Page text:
LAKE FOREST, Ill. (AP) — The Chicago Bears let a chance to wrap up the NFC North slip away. No sense dwelling on it now.
Coach Marc Trestman would just as soon forget about what happened at Philadelphia on Sunday and focus on this week's game against Green Bay.
A win or a tie would put the Bears in the playoffs for just the second time in seven years and take the sting off the 54-11 pounding they absorbed from the Eagles.
"I've got to be the voice of reason," Trestman said on Monday. "I've got to see the big picture. Every coach handles themselves differently in these situations, and there's no right way to do it for coaches because they all handle them differently. This is the way we've done it, trying to maintain some practicality works in this case."
The Bears looked like they were about to bow out of the race following that demoralizing overtime loss at Minnesota three weeks ago. But after dropping six of nine, they jumped back to the top of the division with back-to-back wins over Dallas and Cleveland.
On Sunday, everything fell in line for them — until they actually lined up on the field.
With Green Bay losing to Pittsburgh and the New York Giants eliminating Detroit from contention before kickoff, Chicago had a chance to lock up the division. Instead, it comes down to this week's finale at Soldier Field.
"We've got a tremendous opportunity on Sunday," Trestman said. "As I said to the players during the week and I said yesterday, if we walked into here in the locker room in April in the first OTA and said we'd be playing for the AFC North — NFC North — on the last day of the season, we would have taken it. Now we've got that opportunity. We've got to have good amnesia."
Against Philadelphia, the Bears got mauled from the start.
A short punt by Adam Podlesh after they went three-and-out on the game's first possession led to a touchdown pass from Nick Foles to Riley Cooper. Devin Hester then fumbled the kickoff, and the Eagles took advantage, with LeSean McCoy running it in from the 1.
"They came to play last night, and we helped them out at the start of the game for sure," special teams coordinator Joe DeCamillis said.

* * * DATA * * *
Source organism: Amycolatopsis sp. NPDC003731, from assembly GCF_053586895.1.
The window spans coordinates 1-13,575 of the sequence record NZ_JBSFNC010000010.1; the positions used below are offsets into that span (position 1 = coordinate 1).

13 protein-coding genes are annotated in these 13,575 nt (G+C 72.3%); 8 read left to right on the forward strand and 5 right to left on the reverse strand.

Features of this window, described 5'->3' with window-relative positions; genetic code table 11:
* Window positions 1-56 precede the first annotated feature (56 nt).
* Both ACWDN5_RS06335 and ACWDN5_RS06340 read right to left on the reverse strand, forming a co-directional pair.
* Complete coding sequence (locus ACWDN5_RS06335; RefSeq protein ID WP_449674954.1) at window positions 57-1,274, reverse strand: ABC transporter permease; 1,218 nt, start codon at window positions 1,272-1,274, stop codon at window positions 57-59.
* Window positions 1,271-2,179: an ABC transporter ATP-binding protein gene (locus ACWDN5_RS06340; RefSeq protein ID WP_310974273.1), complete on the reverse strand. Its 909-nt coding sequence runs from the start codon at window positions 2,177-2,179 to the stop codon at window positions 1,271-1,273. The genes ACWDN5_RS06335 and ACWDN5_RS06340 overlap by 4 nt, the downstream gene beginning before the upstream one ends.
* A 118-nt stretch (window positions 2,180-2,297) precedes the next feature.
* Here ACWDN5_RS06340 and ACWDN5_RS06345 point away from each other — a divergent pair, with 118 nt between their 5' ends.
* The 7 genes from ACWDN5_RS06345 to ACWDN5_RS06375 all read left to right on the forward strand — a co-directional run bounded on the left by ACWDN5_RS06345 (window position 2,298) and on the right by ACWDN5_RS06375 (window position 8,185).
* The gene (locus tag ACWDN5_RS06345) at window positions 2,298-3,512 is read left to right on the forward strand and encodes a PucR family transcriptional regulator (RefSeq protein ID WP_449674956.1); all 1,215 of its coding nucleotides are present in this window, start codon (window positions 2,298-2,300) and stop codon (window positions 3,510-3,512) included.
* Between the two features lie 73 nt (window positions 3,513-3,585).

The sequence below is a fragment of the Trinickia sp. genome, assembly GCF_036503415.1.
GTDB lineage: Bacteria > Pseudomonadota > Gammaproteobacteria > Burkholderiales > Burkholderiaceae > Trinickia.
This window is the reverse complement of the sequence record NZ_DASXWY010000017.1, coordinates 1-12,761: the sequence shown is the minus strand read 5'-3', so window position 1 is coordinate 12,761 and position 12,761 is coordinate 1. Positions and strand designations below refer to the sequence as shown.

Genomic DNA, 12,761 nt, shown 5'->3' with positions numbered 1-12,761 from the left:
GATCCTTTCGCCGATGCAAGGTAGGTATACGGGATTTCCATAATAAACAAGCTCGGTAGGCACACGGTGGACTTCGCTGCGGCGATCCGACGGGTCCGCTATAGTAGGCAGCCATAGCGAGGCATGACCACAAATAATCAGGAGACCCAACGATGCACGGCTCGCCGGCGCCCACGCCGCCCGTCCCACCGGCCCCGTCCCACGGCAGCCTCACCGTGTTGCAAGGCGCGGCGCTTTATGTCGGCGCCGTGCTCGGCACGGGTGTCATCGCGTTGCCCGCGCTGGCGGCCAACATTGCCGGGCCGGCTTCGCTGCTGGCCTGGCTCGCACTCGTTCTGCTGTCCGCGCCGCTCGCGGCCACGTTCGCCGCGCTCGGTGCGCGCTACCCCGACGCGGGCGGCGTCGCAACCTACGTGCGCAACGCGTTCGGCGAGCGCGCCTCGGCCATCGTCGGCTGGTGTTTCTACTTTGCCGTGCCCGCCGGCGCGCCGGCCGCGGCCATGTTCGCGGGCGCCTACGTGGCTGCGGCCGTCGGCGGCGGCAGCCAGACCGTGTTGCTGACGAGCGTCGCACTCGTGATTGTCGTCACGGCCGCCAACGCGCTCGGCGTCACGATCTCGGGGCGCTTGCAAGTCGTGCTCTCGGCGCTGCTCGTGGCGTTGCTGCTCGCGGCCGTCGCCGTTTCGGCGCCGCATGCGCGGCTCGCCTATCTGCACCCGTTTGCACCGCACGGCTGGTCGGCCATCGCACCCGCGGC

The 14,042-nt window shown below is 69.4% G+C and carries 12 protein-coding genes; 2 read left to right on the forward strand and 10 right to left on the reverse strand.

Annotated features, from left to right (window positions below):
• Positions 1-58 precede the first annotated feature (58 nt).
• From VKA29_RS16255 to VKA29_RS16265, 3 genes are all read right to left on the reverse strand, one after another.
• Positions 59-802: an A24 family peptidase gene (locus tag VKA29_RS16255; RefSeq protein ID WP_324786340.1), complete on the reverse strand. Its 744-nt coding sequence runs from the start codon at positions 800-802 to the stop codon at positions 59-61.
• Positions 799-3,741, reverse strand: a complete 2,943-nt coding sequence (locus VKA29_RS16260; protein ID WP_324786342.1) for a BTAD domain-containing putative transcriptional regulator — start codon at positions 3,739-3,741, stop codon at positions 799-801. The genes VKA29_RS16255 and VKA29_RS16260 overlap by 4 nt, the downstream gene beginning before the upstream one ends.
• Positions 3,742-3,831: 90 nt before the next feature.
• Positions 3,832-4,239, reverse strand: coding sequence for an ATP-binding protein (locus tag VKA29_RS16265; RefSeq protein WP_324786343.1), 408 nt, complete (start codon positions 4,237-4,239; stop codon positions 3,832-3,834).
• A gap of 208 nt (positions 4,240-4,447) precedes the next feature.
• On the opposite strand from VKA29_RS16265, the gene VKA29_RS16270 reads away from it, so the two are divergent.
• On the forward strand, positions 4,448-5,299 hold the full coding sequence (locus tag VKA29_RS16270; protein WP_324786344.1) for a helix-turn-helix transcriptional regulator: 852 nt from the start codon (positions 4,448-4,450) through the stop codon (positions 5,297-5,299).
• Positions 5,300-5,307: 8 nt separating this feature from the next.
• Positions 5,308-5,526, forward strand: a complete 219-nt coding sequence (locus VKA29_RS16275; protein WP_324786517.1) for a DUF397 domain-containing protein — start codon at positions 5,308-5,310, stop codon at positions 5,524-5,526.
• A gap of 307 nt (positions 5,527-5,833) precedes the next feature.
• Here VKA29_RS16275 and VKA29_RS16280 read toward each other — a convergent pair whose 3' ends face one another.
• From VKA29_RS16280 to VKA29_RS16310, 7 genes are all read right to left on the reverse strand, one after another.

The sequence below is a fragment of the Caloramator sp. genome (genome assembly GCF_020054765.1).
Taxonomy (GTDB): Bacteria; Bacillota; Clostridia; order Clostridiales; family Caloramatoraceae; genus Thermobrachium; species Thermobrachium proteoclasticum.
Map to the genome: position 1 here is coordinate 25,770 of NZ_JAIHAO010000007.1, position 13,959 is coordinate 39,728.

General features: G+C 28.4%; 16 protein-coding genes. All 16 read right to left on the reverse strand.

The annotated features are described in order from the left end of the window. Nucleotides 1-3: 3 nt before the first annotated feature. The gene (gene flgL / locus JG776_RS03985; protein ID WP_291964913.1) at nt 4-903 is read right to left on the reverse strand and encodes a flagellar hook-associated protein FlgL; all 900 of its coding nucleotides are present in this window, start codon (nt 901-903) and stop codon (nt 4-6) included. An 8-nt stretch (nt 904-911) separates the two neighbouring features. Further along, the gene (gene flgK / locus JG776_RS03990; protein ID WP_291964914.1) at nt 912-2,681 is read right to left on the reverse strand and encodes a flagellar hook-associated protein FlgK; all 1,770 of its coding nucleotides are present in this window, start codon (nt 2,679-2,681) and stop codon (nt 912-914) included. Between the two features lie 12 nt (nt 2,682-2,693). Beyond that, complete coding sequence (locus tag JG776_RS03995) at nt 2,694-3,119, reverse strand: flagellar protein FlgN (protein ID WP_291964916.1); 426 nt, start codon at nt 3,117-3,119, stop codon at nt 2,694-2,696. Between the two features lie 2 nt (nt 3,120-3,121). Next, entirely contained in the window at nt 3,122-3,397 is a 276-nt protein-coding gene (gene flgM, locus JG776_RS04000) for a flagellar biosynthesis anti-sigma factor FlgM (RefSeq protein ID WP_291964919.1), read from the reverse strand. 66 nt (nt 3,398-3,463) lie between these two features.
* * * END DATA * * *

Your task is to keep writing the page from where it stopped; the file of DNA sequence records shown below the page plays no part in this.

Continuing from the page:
From there, it all just piled up for the Bears.
They gave up 514 yards in all and an average of 8.2 per play, and the 54 points allowed were one shy of the franchise record set at Detroit on Nov. 27, 1997.
LeSean McCoy and Bryce Brown each ran for more than 100 yards, not a shocker considering it was the No. 1 rushing offense going against the league's worst run defense. Even so, this was a big setback for Chicago, particularly with Lance Briggs back in the lineup.
The star linebacker returned after missing seven games because of a fractured shoulder. But he was nowhere near his usual explosive self.
Briggs was in for 57 plays and was credited with one tackle in his first appearance since Oct. 20.
"Lance is going to get better the more he plays," defensive coordinator Mel Tucker said.
Did he put on weight during the time off?
"I didn't see his conditioning to be an issue relative to how long he's been out," Tucker said.
He also was asked if he's thought about his own job security. Tucker is wrapping up his first year and a defense that consistently ranked among the best under former coach Lovie Smith has struggled in a big way, although age and injuries have played a huge role in the decline.
"No, I don't," he said. "I just stay focused on the task at hand and working to teach, motivate and develop, and work with these guys and get them ready for the next outing. And that's really my main focus."
In one positive from Sunday's game, the Bears came out healthy.
"That's a great thing at this point, that we came out clean," Trestman said.
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